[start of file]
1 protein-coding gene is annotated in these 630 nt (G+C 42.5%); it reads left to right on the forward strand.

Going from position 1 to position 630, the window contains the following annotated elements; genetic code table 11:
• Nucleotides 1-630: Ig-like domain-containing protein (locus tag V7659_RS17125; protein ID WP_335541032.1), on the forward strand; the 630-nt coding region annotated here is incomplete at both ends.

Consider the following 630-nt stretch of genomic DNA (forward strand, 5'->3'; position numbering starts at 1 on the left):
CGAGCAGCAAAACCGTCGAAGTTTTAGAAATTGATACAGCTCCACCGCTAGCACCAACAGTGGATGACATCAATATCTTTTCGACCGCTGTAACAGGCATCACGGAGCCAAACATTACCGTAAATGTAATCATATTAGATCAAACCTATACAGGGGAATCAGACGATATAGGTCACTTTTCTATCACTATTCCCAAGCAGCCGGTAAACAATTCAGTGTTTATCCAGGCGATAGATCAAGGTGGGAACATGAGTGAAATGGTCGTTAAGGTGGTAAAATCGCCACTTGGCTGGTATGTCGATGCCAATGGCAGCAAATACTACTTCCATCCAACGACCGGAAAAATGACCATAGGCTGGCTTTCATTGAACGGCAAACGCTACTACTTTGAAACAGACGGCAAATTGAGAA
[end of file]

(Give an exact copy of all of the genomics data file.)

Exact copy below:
1 protein-coding gene is annotated in these 630 nt (G+C 42.5%); it reads left to right on the forward strand.

Going from position 1 to position 630, the window contains the following annotated elements; genetic code table 11:
• Nucleotides 1-630: Ig-like domain-containing protein (locus tag V7659_RS17125; protein ID WP_335541032.1), on the forward strand; the 630-nt coding region annotated here is incomplete at both ends.

Consider the following 630-nt stretch of genomic DNA (forward strand, 5'->3'; position numbering starts at 1 on the left):
CGAGCAGCAAAACCGTCGAAGTTTTAGAAATTGATACAGCTCCACCGCTAGCACCAACAGTGGATGACATCAATATCTTTTCGACCGCTGTAACAGGCATCACGGAGCCAAACATTACCGTAAATGTAATCATATTAGATCAAACCTATACAGGGGAATCAGACGATATAGGTCACTTTTCTATCACTATTCCCAAGCAGCCGGTAAACAATTCAGTGTTTATCCAGGCGATAGATCAAGGTGGGAACATGAGTGAAATGGTCGTTAAGGTGGTAAAATCGCCACTTGGCTGGTATGTCGATGCCAATGGCAGCAAATACTACTTCCATCCAACGACCGGAAAAATGACCATAGGCTGGCTTTCATTGAACGGCAAACGCTACTACTTTGAAACAGACGGCAAATTGAGAA